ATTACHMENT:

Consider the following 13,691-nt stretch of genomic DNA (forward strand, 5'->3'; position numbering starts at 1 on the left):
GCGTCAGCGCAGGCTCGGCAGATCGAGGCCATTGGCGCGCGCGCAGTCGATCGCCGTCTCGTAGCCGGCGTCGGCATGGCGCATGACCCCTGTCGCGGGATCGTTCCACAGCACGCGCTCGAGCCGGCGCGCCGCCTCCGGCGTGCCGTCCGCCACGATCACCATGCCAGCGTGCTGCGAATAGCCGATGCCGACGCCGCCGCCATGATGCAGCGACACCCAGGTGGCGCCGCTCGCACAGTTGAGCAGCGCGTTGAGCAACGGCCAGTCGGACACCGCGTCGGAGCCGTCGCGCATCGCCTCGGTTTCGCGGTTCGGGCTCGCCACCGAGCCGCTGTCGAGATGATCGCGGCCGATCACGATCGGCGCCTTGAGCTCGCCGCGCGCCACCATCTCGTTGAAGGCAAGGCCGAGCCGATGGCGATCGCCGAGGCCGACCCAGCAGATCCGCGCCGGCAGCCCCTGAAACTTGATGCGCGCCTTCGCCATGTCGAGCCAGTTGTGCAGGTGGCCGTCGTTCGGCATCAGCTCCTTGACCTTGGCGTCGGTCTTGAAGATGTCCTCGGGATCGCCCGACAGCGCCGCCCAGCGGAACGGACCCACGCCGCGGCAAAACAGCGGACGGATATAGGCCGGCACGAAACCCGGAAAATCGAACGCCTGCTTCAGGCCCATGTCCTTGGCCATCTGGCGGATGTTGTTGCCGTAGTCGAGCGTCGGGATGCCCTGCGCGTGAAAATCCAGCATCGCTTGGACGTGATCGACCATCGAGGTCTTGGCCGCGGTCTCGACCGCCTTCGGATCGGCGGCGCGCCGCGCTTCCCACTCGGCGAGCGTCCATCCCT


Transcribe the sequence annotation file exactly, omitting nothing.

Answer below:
Consider the following 13,691-nt stretch of genomic DNA (forward strand, 5'->3'; position numbering starts at 1 on the left):
GCGTCAGCGCAGGCTCGGCAGATCGAGGCCATTGGCGCGCGCGCAGTCGATCGCCGTCTCGTAGCCGGCGTCGGCATGGCGCATGACCCCTGTCGCGGGATCGTTCCACAGCACGCGCTCGAGCCGGCGCGCCGCCTCCGGCGTGCCGTCCGCCACGATCACCATGCCAGCGTGCTGCGAATAGCCGATGCCGACGCCGCCGCCATGATGCAGCGACACCCAGGTGGCGCCGCTCGCACAGTTGAGCAGCGCGTTGAGCAACGGCCAGTCGGACACCGCGTCGGAGCCGTCGCGCATCGCCTCGGTTTCGCGGTTCGGGCTCGCCACCGAGCCGCTGTCGAGATGATCGCGGCCGATCACGATCGGCGCCTTGAGCTCGCCGCGCGCCACCATCTCGTTGAAGGCAAGGCCGAGCCGATGGCGATCGCCGAGGCCGACCCAGCAGATCCGCGCCGGCAGCCCCTGAAACTTGATGCGCGCCTTCGCCATGTCGAGCCAGTTGTGCAGGTGGCCGTCGTTCGGCATCAGCTCCTTGACCTTGGCGTCGGTCTTGAAGATGTCCTCGGGATCGCCCGACAGCGCCGCCCAGCGGAACGGACCCACGCCGCGGCAAAACAGCGGACGGATATAGGCCGGCACGAAACCCGGAAAATCGAACGCCTGCTTCAGGCCCATGTCCTTGGCCATCTGGCGGATGTTGTTGCCGTAGTCGAGCGTCGGGATGCCCTGCGCGTGAAAATCCAGCATCGCTTGGACGTGATCGACCATCGAGGTCTTGGCCGCGGTCTCGACCGCCTTCGGATCGGCGGCGCGCCGCGCTTCCCACTCGGCGAGCGTCCATCCCT